What's the Latest Development?

The stubbornness of the Assad regime in Syria seems a sharp contrast to last year's Arab Spring, when tens of thousands took to public squares in Cairo. At that time, Twitter mobilized crowds that no community organizing could, says BBC correspondent Paul Mason, who witnessed much of the uprising. Using Twitter to create flashmobs, by assigning a few people to many different points in the city to draw out (mostly illiterate) crowds, proved very effective. The quickness and multimedia functions of Twitter also fought back against state propaganda.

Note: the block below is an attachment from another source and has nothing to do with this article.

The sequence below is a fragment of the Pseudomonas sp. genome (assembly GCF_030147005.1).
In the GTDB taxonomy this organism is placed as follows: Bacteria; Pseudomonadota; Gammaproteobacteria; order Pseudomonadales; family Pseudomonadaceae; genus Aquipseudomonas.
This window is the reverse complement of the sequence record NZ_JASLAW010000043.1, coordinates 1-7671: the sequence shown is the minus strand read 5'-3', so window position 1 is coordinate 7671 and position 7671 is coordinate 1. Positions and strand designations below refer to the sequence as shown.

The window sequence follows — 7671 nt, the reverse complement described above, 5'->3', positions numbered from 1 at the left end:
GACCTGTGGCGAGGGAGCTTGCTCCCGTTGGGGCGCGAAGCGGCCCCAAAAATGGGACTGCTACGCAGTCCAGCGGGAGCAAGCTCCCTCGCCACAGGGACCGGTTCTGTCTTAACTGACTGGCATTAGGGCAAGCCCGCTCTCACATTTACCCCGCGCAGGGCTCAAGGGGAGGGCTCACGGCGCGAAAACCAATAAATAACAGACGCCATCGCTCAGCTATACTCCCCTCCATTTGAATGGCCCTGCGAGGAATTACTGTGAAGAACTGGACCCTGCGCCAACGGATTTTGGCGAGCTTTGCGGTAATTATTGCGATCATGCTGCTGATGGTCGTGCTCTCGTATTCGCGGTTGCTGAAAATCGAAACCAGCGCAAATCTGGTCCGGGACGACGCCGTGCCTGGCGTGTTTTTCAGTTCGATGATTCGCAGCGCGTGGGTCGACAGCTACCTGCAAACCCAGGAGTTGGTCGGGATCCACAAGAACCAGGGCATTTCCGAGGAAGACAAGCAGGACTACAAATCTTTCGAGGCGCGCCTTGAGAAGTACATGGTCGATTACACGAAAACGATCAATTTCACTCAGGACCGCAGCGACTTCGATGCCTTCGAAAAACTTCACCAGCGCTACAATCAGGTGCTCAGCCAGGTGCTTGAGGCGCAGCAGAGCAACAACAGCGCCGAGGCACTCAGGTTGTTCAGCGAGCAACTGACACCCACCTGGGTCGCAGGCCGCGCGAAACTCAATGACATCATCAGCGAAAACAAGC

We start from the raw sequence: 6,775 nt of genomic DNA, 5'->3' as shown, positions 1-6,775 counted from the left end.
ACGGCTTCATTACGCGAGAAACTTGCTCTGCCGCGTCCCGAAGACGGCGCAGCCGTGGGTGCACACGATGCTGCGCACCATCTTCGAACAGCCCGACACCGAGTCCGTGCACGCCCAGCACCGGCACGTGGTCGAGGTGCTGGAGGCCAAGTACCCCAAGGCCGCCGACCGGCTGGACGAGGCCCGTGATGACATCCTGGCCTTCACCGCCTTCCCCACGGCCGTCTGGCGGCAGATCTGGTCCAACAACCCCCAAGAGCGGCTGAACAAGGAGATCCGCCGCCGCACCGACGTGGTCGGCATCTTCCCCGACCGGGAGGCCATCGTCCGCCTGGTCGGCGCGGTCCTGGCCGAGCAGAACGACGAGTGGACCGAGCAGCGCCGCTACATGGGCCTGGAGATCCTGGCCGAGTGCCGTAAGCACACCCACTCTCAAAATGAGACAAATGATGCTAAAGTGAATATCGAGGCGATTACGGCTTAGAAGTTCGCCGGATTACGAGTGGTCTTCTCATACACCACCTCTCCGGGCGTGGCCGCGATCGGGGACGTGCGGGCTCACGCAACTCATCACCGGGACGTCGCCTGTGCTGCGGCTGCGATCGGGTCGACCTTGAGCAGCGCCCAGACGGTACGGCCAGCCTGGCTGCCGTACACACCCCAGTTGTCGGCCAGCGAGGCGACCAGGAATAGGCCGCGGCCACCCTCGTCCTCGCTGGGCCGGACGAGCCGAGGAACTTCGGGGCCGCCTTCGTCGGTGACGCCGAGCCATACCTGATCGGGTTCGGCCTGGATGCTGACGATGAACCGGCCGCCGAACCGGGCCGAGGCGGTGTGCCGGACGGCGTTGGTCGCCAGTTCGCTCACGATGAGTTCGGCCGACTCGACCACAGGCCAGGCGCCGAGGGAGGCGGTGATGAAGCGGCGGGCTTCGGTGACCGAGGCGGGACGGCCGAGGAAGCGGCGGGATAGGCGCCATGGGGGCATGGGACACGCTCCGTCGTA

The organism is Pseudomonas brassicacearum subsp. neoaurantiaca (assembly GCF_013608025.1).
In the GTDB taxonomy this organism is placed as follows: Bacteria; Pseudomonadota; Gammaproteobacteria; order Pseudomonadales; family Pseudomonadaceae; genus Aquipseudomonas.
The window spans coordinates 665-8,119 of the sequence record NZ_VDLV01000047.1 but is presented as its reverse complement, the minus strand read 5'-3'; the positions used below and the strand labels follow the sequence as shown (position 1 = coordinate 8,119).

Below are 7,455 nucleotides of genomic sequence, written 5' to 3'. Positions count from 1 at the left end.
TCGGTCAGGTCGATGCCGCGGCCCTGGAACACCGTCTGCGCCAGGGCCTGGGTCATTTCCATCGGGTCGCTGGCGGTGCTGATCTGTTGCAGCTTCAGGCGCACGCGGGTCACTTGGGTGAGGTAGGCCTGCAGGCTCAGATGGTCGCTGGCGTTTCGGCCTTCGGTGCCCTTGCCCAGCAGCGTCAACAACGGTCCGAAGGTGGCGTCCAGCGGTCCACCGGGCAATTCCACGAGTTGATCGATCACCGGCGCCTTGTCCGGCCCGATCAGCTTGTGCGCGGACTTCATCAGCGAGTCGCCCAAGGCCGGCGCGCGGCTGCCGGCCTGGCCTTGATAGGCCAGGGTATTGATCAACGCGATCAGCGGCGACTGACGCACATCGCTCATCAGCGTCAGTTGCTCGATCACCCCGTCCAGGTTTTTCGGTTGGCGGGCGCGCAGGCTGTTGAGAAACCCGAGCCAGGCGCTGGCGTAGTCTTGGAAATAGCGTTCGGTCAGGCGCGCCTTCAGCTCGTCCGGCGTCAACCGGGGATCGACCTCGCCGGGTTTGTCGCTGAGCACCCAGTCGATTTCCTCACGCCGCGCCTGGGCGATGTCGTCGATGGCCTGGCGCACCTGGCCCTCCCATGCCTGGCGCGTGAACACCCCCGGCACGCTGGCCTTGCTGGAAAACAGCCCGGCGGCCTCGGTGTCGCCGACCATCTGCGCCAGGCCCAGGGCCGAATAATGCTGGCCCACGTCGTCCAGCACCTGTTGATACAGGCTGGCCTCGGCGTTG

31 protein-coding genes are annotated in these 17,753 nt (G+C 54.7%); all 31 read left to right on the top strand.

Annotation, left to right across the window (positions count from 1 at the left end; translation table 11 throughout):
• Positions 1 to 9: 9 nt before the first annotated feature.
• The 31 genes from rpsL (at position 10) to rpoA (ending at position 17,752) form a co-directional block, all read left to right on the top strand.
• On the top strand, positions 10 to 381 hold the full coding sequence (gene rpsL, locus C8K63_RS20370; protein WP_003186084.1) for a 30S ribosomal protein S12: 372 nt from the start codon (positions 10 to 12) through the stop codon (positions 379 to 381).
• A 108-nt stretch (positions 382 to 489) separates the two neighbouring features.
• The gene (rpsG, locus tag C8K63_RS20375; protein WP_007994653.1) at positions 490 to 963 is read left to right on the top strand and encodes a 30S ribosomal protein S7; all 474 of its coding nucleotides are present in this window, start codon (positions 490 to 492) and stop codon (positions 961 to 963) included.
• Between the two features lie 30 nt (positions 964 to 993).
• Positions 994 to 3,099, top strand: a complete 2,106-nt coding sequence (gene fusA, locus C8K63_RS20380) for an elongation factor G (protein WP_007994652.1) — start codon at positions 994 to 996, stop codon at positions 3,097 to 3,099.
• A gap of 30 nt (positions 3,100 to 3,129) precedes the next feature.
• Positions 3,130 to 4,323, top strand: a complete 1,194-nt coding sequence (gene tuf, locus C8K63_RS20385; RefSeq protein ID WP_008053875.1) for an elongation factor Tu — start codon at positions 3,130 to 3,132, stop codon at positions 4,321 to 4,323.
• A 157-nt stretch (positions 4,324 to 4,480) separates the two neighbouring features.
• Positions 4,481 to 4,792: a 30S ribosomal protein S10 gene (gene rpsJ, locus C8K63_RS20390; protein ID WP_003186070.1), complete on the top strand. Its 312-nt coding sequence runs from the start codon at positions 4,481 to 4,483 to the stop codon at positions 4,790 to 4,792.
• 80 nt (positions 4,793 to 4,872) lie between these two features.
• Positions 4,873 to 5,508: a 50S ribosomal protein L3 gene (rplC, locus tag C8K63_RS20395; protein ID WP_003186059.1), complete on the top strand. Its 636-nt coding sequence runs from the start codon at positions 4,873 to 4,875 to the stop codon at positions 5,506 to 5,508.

What's the Big Idea?

Could social networking technology once again inspire a democratic uprising? Yes, says Mason, because ideology and physical space are being shaped by how young generations relate to modern technology. A crucial characteristic of social media is that it lacks the hierarchy present in our governmental institutions. Mason considers the protests camps of New York, and elsewhere, a physical expression of online space where no hierarchy exists and conversation flows uninhibited. This generation truly believes in the dissemination of power, he says.

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